Acquired prothrombin deficiency




A deficiency of prothrombin (vital for blood clotting) which is acquired through other conditions such as liver disease, anticoagulant drugs or vitamin K deficiency. The severity of symptoms is determined by the degree of deficiency.

Intracranial haemorrhage is a serious problem in haemostatic disorders in children. Intracranial bleeding is sometimes more marked than suspected clinically.


  • Bleeding tendency
  • Prothrombin deficiency
  • Nosebleeds
  • Abnormal menstrual bleeding
  • Easy bruising


Prothrombin deficiency (= factor II deficiency) can either be inherited or acquired. The inherited form is very rare. The acquired form is also uncommon, but can occur together with a lupus anticoagulant (which is one type of the antiphospholipid antibodies).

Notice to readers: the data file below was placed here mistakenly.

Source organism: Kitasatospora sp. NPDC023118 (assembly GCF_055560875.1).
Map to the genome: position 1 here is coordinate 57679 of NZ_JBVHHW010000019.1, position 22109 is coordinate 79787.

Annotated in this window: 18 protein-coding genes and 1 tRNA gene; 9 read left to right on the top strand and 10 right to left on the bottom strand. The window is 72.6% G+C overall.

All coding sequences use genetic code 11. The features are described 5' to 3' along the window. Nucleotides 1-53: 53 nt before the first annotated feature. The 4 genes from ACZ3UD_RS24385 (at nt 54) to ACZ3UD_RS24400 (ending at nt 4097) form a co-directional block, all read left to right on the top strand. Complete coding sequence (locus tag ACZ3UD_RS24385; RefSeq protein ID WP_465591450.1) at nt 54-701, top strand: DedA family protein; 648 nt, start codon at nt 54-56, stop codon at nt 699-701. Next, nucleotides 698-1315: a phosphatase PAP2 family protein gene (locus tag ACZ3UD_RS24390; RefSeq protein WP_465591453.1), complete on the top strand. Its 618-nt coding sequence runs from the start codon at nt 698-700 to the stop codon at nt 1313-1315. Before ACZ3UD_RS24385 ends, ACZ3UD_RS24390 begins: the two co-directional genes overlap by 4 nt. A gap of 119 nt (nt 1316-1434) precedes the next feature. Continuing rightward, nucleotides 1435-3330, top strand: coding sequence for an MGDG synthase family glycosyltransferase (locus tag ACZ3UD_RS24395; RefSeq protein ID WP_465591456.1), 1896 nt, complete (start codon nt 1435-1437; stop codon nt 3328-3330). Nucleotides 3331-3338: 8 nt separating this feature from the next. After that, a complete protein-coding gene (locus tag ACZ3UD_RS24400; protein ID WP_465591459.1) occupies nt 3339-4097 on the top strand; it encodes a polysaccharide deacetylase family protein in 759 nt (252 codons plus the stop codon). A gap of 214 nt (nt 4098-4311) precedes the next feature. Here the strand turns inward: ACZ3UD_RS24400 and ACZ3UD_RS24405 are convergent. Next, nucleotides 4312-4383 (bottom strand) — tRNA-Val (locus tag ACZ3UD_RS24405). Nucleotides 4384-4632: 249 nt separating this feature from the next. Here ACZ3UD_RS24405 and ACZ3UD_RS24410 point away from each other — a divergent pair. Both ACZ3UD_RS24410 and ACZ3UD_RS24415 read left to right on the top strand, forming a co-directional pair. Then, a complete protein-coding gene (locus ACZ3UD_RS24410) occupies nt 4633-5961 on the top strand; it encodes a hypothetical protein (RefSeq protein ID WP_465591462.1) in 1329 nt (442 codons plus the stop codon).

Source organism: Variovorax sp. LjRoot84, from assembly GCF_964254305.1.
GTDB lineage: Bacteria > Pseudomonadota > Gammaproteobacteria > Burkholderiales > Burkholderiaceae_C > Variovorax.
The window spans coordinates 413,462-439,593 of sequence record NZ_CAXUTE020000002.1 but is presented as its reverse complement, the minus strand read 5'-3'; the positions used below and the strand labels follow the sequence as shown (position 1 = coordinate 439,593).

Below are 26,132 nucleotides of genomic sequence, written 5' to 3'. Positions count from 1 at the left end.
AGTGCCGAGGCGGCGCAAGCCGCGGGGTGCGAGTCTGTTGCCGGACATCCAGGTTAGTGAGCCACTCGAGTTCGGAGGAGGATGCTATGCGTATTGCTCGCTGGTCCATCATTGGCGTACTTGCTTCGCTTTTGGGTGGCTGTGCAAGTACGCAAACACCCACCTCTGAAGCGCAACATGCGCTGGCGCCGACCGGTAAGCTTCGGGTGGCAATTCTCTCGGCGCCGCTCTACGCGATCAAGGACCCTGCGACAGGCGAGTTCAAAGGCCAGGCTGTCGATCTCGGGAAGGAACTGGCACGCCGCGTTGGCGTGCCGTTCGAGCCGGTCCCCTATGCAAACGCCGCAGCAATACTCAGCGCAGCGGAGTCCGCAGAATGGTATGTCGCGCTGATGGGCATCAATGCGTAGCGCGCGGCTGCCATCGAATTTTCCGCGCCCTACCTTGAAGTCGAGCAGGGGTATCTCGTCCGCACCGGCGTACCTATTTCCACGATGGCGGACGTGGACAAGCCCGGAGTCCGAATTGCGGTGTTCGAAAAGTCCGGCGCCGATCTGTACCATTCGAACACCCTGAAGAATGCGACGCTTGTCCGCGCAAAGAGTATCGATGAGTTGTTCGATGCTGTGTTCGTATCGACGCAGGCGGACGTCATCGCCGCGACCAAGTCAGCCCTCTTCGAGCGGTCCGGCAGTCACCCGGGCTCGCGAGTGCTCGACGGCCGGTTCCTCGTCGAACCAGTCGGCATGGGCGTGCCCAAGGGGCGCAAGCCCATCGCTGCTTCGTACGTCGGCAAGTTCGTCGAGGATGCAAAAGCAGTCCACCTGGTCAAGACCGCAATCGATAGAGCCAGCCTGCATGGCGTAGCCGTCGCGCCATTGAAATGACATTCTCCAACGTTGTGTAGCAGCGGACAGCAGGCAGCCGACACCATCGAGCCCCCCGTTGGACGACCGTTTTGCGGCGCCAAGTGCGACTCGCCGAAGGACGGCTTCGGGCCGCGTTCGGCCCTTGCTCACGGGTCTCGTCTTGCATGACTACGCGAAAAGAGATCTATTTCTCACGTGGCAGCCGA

Never take aspirin or anti-inflammatories. These increase the risk of bleeding by inhibiting platelet function, which increases the time it takes to form a clot. Some centres keep a list of suggested medications; ask if the centre has one


Prothrombin (= factor II) is one of the approximately 15 clotting proteins that is needed to stop us from bleeding. If you are low in prothrombin, you have a tendency to bleed. The diagnosis is made by finding low factor II activity levels in the blood.


This is a life-long bleeding disorder if you get it from your parents. If it is caused by liver disease, the outcome depends on how well you control the liver problem. Taking vitamin K will treat vitamin K deficiency.


The list of treatments mentioned in various sources for Acquired prothrombin deficiency includes the following list. (a)Vitamin K administration, plasma infusion


  • NIH